Washington Examiner

Moody’s downgrade reminds us of US fiscal challenges.

Moody’s Warning Highlights Perilous Fiscal Situation in the United States

Moody’s⁣ decision to cut its ratings outlook for the United States to ⁢negative is yet another warning of the country’s perilous fiscal footing, ⁤even if not an‌ immediate threat to ⁢the‌ economy.

Moody’s Investor Services is the last ratings agency to give the U.S. its top rating: AAA. Both Fitch Ratings⁢ and S&P Global Ratings​ have already ⁤dropped the​ U.S. below their top threshold, and while​ Moody’s held off ⁣doing so, the ​negative outlook ⁤raises the odds that it ⁤could end up following​ suit.

Concerns Mount Over ⁣Fiscal Challenges

Maya MacGuineas, president of the‍ Committee ‍for a Responsible ‌Federal Budget, ‍said the most recent outlook downgrade isn’t surprising given the soaring​ federal⁣ debt ‌and trouble dealing with‌ budget deficits.

“Anybody who is⁤ paying attention will know that we are on‍ a fiscally unsustainable path and that⁢ our lawmakers are doing an abysmal ⁢job of addressing it,” she told the Washington ⁣Examiner. “It makes sense,​ whether it’s a downgrade ​or a lower watch — ​this ⁣reflects where we are as we govern from crisis to crisis.”

MacGuineas said the‌ outlook downgrade isn’t ‍likely to have a major effect on interest‍ rates, ‌given​ how many​ other factors are at play. She said, though, ⁣that the move “is more of a reminder … that ‌the interest rate situation is going⁣ to get worse and lead​ to higher interest payments if we ⁤don’t ‍do⁢ something about the underlying fiscal challenges.”

The country is dealing ​with nearly $33 trillion in national debt, a number that is only set to increase in‌ the coming years and⁢ decades. ⁢Additionally,⁤ the⁤ federal budget deficit ticked ⁢up to $1.7 trillion for fiscal 2023, which⁣ ended in September, the Treasury‌ Department announced.

Adding to concerns about the country’s ‍fiscal standing is that automatic cuts to Social Security are estimated to come in 2035 ​unless something is done⁤ to shore up its trust fund, and the Medicare Hospital Trust Fund ⁢is expected to be exhausted between ⁢2028⁣ and 2031.

Political Paralysis and Rising Debts

In⁣ announcing the downgrade, Moody’s⁣ cited ⁣the current ⁢hole ⁣the U.S. finds​ itself in. It ​also ‍noted ‌that despite the looming deadlines and rising debts, Congress has been seemingly paralyzed by partisan bickering and disagreement on a‌ course of action, ‍particularly as higher‍ interest rates⁤ make the situation all the more ‍precarious.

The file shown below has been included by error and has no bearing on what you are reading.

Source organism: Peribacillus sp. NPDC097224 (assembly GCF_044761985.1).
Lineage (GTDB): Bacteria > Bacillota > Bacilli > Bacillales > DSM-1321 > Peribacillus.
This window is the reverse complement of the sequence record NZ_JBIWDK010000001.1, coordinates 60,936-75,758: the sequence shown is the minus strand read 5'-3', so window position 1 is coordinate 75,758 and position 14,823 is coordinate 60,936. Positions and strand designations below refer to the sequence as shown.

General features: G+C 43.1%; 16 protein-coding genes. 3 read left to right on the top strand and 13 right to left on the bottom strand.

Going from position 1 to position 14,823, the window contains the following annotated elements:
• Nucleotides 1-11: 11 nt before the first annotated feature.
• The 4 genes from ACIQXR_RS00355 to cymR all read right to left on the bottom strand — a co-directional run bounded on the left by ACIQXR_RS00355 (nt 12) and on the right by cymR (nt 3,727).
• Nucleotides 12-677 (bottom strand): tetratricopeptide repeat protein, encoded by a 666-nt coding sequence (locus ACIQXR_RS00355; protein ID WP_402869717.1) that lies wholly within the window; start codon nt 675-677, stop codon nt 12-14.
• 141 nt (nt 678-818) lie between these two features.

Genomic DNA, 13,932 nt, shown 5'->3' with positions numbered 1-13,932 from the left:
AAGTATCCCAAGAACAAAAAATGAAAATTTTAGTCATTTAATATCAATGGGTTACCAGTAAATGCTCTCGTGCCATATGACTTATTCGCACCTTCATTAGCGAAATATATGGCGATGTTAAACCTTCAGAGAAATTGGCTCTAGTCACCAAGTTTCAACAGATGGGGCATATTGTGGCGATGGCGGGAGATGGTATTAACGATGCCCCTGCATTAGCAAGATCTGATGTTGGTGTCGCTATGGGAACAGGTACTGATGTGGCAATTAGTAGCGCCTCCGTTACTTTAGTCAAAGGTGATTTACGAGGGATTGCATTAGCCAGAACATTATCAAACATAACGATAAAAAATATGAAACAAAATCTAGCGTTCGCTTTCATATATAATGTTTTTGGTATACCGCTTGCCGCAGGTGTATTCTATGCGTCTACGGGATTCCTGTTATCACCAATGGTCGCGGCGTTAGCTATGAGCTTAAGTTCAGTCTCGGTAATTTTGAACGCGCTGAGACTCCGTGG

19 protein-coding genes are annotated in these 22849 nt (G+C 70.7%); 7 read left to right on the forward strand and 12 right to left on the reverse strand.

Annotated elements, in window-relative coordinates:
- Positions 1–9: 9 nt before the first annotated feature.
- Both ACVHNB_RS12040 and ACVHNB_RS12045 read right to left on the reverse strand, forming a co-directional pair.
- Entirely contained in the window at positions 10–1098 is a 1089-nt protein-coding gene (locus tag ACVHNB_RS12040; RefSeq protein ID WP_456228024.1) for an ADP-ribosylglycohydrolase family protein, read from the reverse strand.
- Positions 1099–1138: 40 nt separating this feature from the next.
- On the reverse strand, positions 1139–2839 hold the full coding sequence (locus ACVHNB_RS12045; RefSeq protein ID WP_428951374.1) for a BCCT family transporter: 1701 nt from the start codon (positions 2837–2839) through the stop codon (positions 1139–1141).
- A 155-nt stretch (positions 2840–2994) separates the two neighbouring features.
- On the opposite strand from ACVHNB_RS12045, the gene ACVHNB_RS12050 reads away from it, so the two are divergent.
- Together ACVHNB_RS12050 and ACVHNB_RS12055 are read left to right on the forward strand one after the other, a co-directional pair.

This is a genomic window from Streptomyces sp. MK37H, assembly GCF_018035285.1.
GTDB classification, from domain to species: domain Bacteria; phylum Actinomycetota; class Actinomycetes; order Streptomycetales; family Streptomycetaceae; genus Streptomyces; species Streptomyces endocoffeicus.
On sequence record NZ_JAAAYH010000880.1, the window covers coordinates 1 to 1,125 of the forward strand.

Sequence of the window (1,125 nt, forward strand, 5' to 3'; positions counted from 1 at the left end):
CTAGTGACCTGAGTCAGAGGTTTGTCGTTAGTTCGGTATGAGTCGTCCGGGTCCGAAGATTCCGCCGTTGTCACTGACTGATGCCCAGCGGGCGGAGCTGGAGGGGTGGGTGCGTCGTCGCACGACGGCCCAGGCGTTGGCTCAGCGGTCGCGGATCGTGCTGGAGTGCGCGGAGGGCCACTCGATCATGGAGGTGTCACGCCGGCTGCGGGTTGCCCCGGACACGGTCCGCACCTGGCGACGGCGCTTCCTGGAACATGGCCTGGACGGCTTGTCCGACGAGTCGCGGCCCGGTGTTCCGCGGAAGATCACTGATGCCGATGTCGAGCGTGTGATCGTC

“In the context ⁤of higher interest rates,‍ without effective fiscal policy measures to reduce‌ government ​spending or increase revenues, Moody’s ⁢expects that the U.S.’ fiscal deficits ​will ‍remain very large, significantly weakening debt affordability,” Moody’s‍ said in a⁤ statement. “Continued political polarization within U.S. ⁢Congress raises the risk ‍that successive governments will not be ⁢able to ⁣reach consensus on a ⁣fiscal plan to slow ⁣the decline in debt affordability.”

Mark Hamrick, Bankrate’s senior economic analyst, told the Washington Examiner that ⁢the Moody’s outlook ⁢downgrade is‌ an “acknowledgement ‍and a ⁣recognition” ‍of how the divided Congress and tense political situation makes meaningful‌ work⁣ on the country’s fiscal problems so difficult.

“It shouldn’t surprise anybody that this has happened, and it’s not really consequential in and ‌of ‌itself for the markets, but it is sort‍ of⁣ writing ⁢a ​warning ticket to the elected ⁣officials, and ultimately ​by extension, to the American public” that there ⁤are consequences ​for the inability to⁣ manage fiscal issues ⁢in a way consistent ⁣with regular ⁣order, he said.

Efforts ‍to Address the Fiscal Crisis

But lawmakers ⁤have taken tentative ‌steps in recent days to improve the country’s fiscal situation. New House Speaker ⁢Mike⁤ Johnson (R-LA) ⁤used his first floor speech as leader of the House to urge ⁣the ⁣adoption⁣ of a bipartisan ‌fiscal⁢ commission tasked with making a plan to fix the ​country’s debt.

And then last week, Sen. Mitt Romney (R-UT) and Sen. Joe Manchin (D-WV), alongside a cast of other Republicans and Democrats, proposed ⁢legislation that would create such a bipartisan and bicameral commission.